Easy Like Sunday Smoked Pork Shoulder

Paula: Hey speaking of smoked shoulder and Sunday Funday, this is my go-to method for producing tasty, falling apart tender results with minimal effort or ingredients. In other words, how to nail an ideal Sunday dinner while you enjoy the afternoon. First, season the shoulder with an aromatic blend of red spices (aka Pork Perfect), I like to do this at least 4 hours (or up to 12 hours) in advance. Then, smoke the meat while you pull weeds, drink a beer or two, pet the dogs, practice air guitar. Finally, during the last hour of cooking, baste the pork every now and then with a killer barbecue sauce (aka Tupelo 2-Step).

Scott: That’s a great way to conduct your Sunday operation - intermittent downtime is my number one go-to reason for doing long weekend cooks. The ability to appear busy at any moment [quickly stands and checks the grill by waving hands over it] but then recede easily back into relaxation mode is a definite perk of cooking outside. That and beer.

Paula: Precisely! “Monitoring” my PK360 (which is actually holding its temperature quite nicely, and only needs additional fuel every hour or so) is the office equivalent of carrying a manila folder. People think you’re BUSY! Did I reveal too much?

Scott: I would be remiss not to add how much I love the Commodores.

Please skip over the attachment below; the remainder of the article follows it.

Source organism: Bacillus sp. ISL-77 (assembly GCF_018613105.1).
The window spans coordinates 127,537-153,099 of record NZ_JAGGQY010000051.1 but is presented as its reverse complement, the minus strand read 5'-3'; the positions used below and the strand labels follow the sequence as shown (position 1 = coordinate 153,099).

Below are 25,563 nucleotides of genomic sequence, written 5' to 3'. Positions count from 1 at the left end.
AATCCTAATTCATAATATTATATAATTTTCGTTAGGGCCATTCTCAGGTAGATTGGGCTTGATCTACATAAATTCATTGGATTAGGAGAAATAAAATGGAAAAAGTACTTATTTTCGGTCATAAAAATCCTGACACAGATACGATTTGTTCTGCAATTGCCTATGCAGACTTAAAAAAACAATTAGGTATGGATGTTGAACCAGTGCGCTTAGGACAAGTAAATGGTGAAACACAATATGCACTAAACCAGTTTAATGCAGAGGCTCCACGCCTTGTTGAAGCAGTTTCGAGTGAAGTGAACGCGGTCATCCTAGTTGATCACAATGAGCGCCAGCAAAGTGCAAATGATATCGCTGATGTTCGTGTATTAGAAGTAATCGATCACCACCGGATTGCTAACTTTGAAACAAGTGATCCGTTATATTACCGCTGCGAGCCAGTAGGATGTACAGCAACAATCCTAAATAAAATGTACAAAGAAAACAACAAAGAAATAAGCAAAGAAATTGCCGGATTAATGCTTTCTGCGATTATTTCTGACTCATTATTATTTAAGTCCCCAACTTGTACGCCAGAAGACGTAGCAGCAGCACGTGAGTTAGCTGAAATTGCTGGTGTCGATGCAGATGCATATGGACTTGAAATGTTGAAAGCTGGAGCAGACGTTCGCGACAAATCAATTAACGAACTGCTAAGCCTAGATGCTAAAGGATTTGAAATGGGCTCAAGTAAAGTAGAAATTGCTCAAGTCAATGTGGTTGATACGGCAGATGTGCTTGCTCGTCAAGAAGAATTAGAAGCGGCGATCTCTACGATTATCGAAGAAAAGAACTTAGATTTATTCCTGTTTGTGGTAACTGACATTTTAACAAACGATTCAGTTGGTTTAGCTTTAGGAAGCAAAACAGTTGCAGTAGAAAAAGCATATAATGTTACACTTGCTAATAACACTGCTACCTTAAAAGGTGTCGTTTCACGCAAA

Easy Like Sunday Smoked Pork Shoulder

Serves 4 to 6, with leftovers

  • One 4 ½- to 5-pound bone-in pork shoulder
  • ¼ cup Pork Perfect seasoning
  • Tupelo 2-Step BBQ Sauce, as needed

Place the pork in a rimmed baking sheet lined with foil or butcher’s paper. Sprinkle the pork perfect over the meat and use your hands to evenly coat all sides. Cover the meat with plastic wrap and refrigerate for at least 2 hours, or up to 1 day.

About 1 hour before smoking, remove the pork from the refrigerator. Prepare a charcoal grill for two-zone cooking and build a medium high fire.

When the coals are glowing red and covered with a fine gray ash, use tongs to remove the cooking grate and place a drip pan with 1 inch of warm water on the side with no coals, and add a few wood chunks. Carefully wipe the grill grates, then carefully wipe with a lightly oiled towel again.

When the fire begins to produce a steady stream of smoke, place the pork over indirect heat, close the grill, vent the grill for smoking, and smoke for about 3 hours, until an instant-read thermometer inserted into the center of the roast reads 170°F. During the last hour of cooking, use a brush or mop to moisten the exterior of the meat with Tupelo 2-Step. Add additional hot coals or wood chunks as needed to maintain a steady temperature of 325°F.

Remove the pork from the heat and allow it to rest in a baking dish (to capture its juices) for at least 15 minutes, or up to 30 minutes before serving. You can cut the meat into thick or thin slices, or use two forks to shred it. Either way, drizzle the pork with the meaty juices, and serve with additional Tupelo 2-Step.

 

Grill-side banter provided by food writer, cookbook author and grilling enthusiast, Paula Disbrowe, and infamous grill nerd and co-owner of PK Grills, Scott Moody.

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